The long-term medical manage-ment of open-angle glaucoma usually requires one or more medications. These are most commonly selected from five major groups of drugs that lower intraocular pressure: parasympathomimetics; sympathomimetics; carbonic anhydrase inhibitors; beta-adrenergic receptor blockers; and prostaglandin analogs. Unfortunately, all of these categories have potential ocular and/or systemic side effects, some more serious and likely to occur than others. In particular, early recognition of systemic effects is essential, both to prevent serious complications and to maximize patient compliance.
To help minimize toxicity, it's essential that we understand two things about each drug. First, we need to understand the drug's mechanism of action—its pharmacodynamics. This describes what the drug does when it reaches its site of action and how it ultimately achieves its desired effect. In the case of glaucoma drugs, this means how it affects aqueous humor production within the eye, and/or how it affects aqueous humor outflow from the eye.
Second, we need to understand the way the body reacts to the drug—i.e., absorption, distribution, biotransformation, excretion and so forth—its pharmacokinetics. These physiologic processes determine the amount of drug that must be delivered to the site of action, which in large part determines the concentration of the dispensed drug and the drug's dosing schedule.
The following is a brief summary of the pharmacodynamics and pharmacokinetics of the drugs in each of the five categories, including a discussion of how a clinician can prevent or minimize systemic side effects—and failing that, recognize problems early in their appearance in order to minimize any damaging impact. (The drug groups are considered in the order in which they were first used in the treatment of glaucoma.) I'll also offer some general strategies for maximizing effectiveness and minimizing complications when using medications to treat glaucoma.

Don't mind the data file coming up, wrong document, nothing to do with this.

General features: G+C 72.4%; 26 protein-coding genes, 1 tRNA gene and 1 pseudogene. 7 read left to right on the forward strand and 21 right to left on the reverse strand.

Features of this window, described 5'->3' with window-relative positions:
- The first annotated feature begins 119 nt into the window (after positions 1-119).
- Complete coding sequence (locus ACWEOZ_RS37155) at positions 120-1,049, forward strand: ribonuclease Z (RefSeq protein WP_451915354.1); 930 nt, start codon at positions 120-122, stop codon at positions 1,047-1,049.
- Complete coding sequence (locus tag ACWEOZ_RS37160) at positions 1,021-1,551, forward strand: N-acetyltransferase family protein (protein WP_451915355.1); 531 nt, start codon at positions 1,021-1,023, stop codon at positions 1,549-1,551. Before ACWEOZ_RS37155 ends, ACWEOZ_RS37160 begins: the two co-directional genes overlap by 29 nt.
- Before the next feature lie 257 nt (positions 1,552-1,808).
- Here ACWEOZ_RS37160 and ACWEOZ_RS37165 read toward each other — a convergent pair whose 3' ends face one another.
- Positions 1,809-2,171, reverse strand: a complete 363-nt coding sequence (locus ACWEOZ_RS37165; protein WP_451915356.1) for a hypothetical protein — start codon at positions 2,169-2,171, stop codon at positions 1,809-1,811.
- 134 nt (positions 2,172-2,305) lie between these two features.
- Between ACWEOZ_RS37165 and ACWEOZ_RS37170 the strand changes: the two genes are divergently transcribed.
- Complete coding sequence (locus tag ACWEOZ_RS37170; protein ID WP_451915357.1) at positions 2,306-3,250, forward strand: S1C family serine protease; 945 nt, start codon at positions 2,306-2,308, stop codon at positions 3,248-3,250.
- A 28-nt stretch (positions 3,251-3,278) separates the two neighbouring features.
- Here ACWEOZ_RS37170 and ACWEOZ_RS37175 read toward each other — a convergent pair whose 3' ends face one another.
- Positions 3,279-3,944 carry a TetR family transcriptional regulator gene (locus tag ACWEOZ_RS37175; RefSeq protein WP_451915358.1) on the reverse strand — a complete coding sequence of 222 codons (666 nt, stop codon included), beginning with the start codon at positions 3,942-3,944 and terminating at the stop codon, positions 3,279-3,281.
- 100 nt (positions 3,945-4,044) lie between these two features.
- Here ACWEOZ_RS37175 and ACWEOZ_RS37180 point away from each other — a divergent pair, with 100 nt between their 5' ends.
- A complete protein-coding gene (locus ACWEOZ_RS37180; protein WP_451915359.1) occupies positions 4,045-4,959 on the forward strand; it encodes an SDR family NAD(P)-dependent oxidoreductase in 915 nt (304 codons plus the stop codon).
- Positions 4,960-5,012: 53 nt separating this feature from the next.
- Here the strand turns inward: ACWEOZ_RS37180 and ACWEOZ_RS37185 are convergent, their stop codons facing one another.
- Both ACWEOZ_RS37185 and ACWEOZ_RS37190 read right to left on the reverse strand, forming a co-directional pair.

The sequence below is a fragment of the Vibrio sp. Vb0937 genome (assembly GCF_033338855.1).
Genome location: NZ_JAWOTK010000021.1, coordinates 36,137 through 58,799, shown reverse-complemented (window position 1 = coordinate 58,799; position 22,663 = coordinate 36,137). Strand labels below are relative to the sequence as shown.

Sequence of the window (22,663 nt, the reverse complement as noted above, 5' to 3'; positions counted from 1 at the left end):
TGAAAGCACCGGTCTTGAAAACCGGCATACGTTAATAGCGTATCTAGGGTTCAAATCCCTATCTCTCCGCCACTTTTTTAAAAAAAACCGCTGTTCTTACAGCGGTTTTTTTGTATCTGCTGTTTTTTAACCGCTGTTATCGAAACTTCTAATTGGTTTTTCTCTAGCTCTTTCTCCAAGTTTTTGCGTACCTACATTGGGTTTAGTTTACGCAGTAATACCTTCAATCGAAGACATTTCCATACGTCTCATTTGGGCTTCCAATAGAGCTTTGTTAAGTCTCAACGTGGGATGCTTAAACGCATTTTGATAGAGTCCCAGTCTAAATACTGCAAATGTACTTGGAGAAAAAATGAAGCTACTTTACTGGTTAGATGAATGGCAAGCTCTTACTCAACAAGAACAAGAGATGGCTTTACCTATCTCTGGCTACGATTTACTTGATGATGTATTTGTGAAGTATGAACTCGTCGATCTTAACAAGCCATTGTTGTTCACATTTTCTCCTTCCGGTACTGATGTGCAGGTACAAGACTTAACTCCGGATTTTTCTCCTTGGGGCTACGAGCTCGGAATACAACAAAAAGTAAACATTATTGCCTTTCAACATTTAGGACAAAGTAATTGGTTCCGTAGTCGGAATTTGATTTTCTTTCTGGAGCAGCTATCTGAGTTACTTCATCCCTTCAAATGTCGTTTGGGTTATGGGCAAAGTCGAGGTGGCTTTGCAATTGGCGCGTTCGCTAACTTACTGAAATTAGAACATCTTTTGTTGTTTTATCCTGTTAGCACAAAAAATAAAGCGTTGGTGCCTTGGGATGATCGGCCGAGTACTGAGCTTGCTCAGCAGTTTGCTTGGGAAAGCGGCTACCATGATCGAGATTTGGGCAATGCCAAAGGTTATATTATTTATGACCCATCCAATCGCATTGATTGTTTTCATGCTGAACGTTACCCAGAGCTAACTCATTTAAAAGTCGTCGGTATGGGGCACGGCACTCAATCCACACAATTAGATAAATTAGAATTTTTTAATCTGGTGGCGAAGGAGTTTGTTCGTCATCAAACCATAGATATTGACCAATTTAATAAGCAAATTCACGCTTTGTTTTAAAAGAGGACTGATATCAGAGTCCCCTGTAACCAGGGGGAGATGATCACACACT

This class of drugs, which includes pilocarpine, carbachol, physostigmine, demecarium, echothiophate and isoflurophosphate (isoflurophate), lowers IOP by increasing outflow through the trabecular meshwork. These drugs can be divided into two sub-categories: direct-acting and indirect-acting. The direct-acting members substitute their molecules for endogenous acetylcholine; the latter group act by interfering with the enzymatic metabolism of endogenous acetylcholine, which causes an increase in the amount of acetylcholine at receptor sites. (The latter drugs are often referred to as cholinesterase inhibitors.) Of the six drugs in this group, pilocarpine is direct-acting; the others are indirect-acting, except for carbachol, which acts in both ways and so can be considered to be both direct- and indirect-acting.
Parasympathomimetics can produce serious systemic effects in some patients; generally, the more beneficial the effect they are having, the more their toxicity also increases. The nature and extent of their side effects is partly a function of whether the specific drug in question acts directly or indirectly. It's helpful to think of them as covering a gradual scale from less effective and less toxic to more effective but potentially more toxic:
• Pilocarpine is less likely than the others to produce unwanted side effects because it's direct-acting; it's considered a safe drug.
• Carbachol and physostigmine have been studied less; they are more effective than pilocarpine, but also have a greater likelihood of toxicity.
• Isoflurophate and echothiophate are indirect-acting, irreversible cholinesterase inhibitors. They are most potent in terms of effect, but also have the greatest potential for systemic toxicity.
In general, parasympathomimetics should be avoided before surgery, as well as in patients with narrow-angle glaucoma or cataracts, or in those who are at risk for retinal detachment (i.e., patients with high myopia, lattice degeneration or a history of retinal detachment).